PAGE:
One of the more interesting ones is avoiding cache collisions. If you know a memory access pattern, you can lay out the accessed items in a way that minimizes the cache line collisions between the accessed data. You can do this for data and code.
Figuring out data access patterns is relatively hard, but you can relatively easily figure out code access patterns. Given a call graph, the sets of blocks that make up the bodies of functions, and some estimates of the transition frequencies between the blocks, you can assign code blocks to the cache in a way that maximizes the chance that the next block you need will be in some other cache line that doesn't conflict with the current one. One interesting idea was that you only had to assign code blocks that were "hot" (high probability of execution); it didn't matter much where you put the cold ones. IIRC, that means you can sort the blocks by frequency of probable execution, and then assign them in that order.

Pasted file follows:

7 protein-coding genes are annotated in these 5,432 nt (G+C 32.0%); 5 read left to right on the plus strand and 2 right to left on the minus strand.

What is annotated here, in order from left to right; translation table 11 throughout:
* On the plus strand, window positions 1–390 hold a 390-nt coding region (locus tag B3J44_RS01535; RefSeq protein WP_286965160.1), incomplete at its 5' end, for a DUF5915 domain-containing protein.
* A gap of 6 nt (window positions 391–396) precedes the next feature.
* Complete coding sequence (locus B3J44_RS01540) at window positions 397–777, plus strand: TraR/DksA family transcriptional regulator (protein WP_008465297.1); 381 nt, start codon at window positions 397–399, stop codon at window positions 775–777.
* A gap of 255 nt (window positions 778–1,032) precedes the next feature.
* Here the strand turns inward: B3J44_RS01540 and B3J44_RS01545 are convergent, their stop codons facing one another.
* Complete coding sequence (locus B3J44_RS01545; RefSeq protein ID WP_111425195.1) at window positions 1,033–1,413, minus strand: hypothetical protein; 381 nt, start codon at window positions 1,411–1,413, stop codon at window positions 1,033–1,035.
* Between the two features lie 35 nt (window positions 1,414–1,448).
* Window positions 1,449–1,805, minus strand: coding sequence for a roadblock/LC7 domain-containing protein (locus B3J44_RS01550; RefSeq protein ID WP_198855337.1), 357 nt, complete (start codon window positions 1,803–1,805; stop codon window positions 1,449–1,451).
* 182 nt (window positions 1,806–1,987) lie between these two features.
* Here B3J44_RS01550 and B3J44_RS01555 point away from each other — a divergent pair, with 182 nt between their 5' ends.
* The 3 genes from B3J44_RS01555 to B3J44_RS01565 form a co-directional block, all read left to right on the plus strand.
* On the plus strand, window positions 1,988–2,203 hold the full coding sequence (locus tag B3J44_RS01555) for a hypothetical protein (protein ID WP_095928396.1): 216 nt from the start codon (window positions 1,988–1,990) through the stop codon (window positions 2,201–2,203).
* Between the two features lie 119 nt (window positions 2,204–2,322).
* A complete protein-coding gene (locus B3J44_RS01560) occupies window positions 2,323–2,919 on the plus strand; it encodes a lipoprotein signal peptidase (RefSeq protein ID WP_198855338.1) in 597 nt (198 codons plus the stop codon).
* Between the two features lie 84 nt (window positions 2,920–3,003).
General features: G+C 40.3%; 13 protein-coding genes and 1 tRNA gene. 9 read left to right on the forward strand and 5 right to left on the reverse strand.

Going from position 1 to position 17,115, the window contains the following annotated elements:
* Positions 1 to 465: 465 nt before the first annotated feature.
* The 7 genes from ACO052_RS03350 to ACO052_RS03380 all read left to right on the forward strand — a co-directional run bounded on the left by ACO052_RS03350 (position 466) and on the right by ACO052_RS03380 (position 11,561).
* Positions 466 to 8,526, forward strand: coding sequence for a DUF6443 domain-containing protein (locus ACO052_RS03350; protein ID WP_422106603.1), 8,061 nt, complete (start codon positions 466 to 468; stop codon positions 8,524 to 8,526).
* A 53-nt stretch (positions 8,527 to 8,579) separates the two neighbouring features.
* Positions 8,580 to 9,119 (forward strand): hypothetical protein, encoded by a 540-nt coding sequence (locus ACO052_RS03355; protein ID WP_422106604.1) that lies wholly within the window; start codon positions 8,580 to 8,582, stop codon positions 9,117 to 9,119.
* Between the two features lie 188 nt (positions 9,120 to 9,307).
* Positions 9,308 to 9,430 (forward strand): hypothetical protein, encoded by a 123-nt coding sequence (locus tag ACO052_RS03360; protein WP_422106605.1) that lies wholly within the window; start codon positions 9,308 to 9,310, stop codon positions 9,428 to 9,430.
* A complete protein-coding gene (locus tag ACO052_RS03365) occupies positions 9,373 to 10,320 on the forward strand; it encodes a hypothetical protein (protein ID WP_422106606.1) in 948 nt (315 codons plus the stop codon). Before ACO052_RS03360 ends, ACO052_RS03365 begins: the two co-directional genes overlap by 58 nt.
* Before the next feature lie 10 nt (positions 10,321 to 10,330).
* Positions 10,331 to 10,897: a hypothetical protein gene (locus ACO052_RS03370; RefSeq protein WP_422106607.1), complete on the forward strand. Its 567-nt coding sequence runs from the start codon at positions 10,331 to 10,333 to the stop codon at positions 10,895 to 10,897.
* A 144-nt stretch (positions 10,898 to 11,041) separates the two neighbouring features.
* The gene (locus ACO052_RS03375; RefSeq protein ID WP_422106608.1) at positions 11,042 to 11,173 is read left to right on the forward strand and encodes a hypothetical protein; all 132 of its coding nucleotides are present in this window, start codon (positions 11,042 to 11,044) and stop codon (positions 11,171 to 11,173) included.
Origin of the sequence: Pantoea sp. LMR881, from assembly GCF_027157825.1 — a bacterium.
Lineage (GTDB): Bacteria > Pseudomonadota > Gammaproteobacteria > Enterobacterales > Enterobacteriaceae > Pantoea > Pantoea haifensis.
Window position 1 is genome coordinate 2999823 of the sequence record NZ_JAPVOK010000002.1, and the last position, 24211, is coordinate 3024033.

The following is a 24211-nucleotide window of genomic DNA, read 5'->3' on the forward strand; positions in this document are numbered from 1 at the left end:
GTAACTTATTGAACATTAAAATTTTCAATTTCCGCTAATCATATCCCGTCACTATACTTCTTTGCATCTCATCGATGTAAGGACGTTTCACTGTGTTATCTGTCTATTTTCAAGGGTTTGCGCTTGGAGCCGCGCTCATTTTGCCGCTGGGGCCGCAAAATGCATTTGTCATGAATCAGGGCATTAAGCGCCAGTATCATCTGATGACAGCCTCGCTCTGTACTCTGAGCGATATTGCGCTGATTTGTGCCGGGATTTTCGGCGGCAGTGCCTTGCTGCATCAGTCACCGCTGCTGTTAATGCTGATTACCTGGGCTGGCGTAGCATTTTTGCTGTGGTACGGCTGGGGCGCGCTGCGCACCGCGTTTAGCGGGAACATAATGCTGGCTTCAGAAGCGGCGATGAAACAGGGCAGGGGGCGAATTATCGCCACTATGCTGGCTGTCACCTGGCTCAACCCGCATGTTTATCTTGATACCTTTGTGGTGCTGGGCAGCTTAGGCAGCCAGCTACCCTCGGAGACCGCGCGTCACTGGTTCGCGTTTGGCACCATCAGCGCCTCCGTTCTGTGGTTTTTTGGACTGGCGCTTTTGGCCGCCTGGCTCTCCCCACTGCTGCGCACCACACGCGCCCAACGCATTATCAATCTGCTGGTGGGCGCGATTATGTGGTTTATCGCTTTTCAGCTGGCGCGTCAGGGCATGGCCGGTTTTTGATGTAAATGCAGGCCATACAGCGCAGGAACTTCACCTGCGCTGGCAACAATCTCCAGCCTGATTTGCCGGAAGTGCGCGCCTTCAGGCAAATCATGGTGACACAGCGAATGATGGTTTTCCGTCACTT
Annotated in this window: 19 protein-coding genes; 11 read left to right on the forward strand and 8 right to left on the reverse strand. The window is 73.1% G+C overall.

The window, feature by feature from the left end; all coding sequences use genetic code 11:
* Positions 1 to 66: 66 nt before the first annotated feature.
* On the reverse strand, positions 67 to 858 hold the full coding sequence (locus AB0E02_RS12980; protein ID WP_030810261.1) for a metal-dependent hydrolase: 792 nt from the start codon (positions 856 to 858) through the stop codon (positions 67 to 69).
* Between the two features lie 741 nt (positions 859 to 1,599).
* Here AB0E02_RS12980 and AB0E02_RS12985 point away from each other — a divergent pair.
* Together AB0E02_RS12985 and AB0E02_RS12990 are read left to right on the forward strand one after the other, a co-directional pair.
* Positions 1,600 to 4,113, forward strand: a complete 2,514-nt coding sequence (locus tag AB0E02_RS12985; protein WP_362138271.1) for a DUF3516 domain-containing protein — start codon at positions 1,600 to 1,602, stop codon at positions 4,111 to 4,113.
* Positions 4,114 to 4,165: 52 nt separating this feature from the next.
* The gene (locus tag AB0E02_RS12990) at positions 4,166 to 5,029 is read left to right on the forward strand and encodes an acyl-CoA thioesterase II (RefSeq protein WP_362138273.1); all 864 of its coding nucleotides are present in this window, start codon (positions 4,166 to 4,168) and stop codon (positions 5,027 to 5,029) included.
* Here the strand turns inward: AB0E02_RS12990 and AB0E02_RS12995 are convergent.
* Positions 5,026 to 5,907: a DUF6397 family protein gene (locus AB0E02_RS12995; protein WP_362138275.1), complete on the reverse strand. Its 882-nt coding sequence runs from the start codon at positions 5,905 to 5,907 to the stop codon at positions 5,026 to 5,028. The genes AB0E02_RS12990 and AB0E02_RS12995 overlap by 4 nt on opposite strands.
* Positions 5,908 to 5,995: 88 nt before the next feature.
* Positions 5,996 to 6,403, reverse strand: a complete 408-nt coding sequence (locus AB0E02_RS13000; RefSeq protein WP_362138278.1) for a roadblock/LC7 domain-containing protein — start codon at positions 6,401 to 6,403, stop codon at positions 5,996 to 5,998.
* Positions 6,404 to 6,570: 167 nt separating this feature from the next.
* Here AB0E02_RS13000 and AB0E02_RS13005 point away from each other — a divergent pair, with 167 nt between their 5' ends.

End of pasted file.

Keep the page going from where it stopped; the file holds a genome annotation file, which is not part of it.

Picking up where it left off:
You merely need a global analysis :-} The first place I read about this, the optimizatoin was actually implemented as part of a linker, which is one way to get your hands on the entire program.
I don't remember any nice overview or set of collected techniques. The PLDI conferences tend to have research papers on this topic, though.